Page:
I honestly tell you that as I interviewed Chris for this article, I had tears in my eyes. And even as I have typed this, I’ve had goose bumps thinking about his inspiring journey. I am so touched, thrilled and overjoyed to even know someone like Chris Singer – so good-natured, such a humanitarian, such a wonderful human being.

Chris and Rodrick in Florida
My family and I had the awesome privilege of meeting the Singers as they visited South Florida just last week. And they are quite an impressive family. My wife was pleased to know that Chris had been asked to do some video work on a project in her home country of Haiti, but his trip was cancelled due to some unrest in the capital city, Port Au-Prince. He’s just the type of person you meet and you know that your life will forever be enhanced as a result of meeting him.
Please join me in celebrating the mission of one who I believe is a great man. He lives in a country where wealth and privilege are treated by many as their inherent right. Yet his greatest passion is eradicating poverty and hopelessness around the world.
His childhood was not the glamorous life that many have yet taken for granted. He had a difficult path to take but what a journey it’s been. One of the quotes that I have written is, “That which I thought was the death of me became the key to my victory.” That can be said of him. He channeled the negativity of his past to propel him to be an exceptional man – a loving husband and father and great humanitarian. For that, he ought to be applauded.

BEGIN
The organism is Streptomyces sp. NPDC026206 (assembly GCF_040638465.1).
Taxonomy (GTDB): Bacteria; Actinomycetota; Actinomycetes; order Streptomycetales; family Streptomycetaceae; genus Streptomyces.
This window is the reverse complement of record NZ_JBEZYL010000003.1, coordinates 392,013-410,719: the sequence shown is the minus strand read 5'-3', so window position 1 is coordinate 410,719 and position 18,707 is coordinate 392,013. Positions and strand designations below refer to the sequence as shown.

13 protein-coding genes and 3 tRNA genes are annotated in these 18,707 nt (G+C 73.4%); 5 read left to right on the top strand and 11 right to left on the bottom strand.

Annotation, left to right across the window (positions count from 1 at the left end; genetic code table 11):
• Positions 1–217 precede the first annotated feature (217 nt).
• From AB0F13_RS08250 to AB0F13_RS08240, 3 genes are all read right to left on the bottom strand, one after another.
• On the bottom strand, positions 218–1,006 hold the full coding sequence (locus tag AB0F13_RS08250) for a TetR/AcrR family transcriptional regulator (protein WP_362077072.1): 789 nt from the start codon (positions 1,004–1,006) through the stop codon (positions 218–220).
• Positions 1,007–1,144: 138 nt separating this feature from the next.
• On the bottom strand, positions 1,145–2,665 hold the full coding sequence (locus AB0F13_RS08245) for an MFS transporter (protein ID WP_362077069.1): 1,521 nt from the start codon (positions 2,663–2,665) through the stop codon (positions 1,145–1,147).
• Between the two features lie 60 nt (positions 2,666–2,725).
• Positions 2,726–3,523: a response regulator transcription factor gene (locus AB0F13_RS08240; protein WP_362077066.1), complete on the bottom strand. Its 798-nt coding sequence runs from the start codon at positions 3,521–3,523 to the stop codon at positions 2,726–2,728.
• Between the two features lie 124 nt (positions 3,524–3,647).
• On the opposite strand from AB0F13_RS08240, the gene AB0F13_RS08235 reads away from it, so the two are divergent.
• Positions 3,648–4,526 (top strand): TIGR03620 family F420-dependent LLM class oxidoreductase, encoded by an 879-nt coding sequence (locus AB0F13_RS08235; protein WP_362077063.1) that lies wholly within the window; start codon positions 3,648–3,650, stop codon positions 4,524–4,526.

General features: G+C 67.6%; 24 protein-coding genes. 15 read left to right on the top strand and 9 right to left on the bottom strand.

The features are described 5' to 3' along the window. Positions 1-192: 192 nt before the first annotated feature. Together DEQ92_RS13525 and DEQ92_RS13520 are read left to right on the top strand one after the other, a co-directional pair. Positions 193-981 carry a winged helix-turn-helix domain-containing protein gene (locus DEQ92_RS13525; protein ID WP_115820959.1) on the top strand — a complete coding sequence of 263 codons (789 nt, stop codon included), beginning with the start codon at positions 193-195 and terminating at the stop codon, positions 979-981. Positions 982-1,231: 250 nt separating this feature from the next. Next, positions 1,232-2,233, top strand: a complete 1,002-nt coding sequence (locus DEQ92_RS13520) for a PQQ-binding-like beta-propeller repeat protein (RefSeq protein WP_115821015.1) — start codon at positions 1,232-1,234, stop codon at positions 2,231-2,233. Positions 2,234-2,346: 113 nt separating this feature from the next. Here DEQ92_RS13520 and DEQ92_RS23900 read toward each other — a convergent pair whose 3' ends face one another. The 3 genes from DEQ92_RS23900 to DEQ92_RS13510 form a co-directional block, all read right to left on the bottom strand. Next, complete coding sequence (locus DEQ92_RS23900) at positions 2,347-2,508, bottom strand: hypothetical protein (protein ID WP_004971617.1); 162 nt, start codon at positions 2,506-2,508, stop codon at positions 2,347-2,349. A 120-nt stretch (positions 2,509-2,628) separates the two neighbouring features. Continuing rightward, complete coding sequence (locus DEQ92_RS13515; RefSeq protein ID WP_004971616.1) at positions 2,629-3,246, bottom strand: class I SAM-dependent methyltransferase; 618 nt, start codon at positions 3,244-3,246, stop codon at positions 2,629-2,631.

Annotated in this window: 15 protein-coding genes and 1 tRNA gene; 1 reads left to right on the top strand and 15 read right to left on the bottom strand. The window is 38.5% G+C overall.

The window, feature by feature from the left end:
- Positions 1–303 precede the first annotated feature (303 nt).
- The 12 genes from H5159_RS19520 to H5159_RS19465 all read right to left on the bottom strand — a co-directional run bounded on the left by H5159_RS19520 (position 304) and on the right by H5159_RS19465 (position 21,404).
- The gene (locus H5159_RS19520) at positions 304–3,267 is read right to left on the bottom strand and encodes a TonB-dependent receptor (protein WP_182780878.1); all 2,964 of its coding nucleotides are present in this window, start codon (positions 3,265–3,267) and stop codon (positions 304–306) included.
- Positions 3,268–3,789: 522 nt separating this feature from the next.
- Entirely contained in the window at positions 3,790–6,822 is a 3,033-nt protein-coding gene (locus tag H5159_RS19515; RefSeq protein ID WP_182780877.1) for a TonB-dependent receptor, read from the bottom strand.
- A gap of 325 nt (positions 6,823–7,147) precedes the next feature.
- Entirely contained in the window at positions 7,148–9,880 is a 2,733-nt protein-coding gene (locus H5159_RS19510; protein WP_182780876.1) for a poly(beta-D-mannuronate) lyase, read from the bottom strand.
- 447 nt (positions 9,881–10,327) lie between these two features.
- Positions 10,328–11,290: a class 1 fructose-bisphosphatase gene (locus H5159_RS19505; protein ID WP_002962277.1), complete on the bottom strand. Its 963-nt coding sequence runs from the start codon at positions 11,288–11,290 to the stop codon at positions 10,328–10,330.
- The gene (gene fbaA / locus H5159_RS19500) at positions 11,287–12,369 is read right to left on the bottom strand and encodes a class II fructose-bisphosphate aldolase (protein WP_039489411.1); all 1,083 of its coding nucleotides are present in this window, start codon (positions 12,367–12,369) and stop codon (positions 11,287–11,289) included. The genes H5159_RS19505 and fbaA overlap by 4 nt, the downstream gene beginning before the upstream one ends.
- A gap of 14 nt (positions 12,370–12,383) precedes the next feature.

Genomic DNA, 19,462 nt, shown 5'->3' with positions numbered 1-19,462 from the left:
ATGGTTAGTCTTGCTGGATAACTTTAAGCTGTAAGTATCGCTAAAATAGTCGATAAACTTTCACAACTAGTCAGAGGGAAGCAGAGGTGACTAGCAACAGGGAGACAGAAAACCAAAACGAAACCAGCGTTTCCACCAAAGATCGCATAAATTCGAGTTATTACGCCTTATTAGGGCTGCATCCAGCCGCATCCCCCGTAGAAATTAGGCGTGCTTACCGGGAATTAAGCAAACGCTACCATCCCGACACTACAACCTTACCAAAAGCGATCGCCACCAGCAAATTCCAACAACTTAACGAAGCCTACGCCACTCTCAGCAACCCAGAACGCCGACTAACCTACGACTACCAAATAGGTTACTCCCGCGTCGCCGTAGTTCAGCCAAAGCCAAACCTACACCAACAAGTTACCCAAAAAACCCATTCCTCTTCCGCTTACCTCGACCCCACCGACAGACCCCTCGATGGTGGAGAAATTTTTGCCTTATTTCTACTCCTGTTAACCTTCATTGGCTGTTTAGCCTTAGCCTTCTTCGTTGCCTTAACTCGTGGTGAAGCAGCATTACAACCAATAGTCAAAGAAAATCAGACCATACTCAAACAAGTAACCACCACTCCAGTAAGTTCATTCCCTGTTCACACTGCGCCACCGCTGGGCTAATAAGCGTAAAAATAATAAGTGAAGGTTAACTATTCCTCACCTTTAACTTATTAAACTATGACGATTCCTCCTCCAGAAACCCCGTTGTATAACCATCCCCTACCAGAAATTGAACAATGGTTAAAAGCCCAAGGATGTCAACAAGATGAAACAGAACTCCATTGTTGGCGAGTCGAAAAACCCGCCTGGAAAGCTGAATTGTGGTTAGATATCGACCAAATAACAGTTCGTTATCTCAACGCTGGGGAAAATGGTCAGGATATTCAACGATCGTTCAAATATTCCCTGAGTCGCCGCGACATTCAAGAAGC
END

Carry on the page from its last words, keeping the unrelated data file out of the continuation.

As always, if you would like to nominate someone – anyone – for our Upbeat Dad of the Week, please do so by sending an email to: Be sure to tune in next week Friday – and every Friday - for our Upbeat Dad of the Week.
Thanks for reading about Chris’ story. And I hope that, like him, you will use your gifts to enhance the lives of others within your sphere of influence.
Chris with wife and daughter
Enjoy your day.
The Upbeat Dad

Thursday, January 27, 2011

10,000 Hits Milestone! And Countdown to Upbeat Dad Community Forum!

Good Day! What a beautiful day it is!

I’m excited to share that earlier today we reached a MAJOR MILESTONE! This afternoon, we reached the monumental milestone of 10,000 hits on our blog! Yes, 10,000!

Let’s put this in perspective. We officially launched the blog on Monday, October 4, 2010. It was launched with the goal to reach fathers throughout the world to encourage them to hang in there and be very involved in their kids’ lives. What’s ensued these 3 ½ months has been simply magical!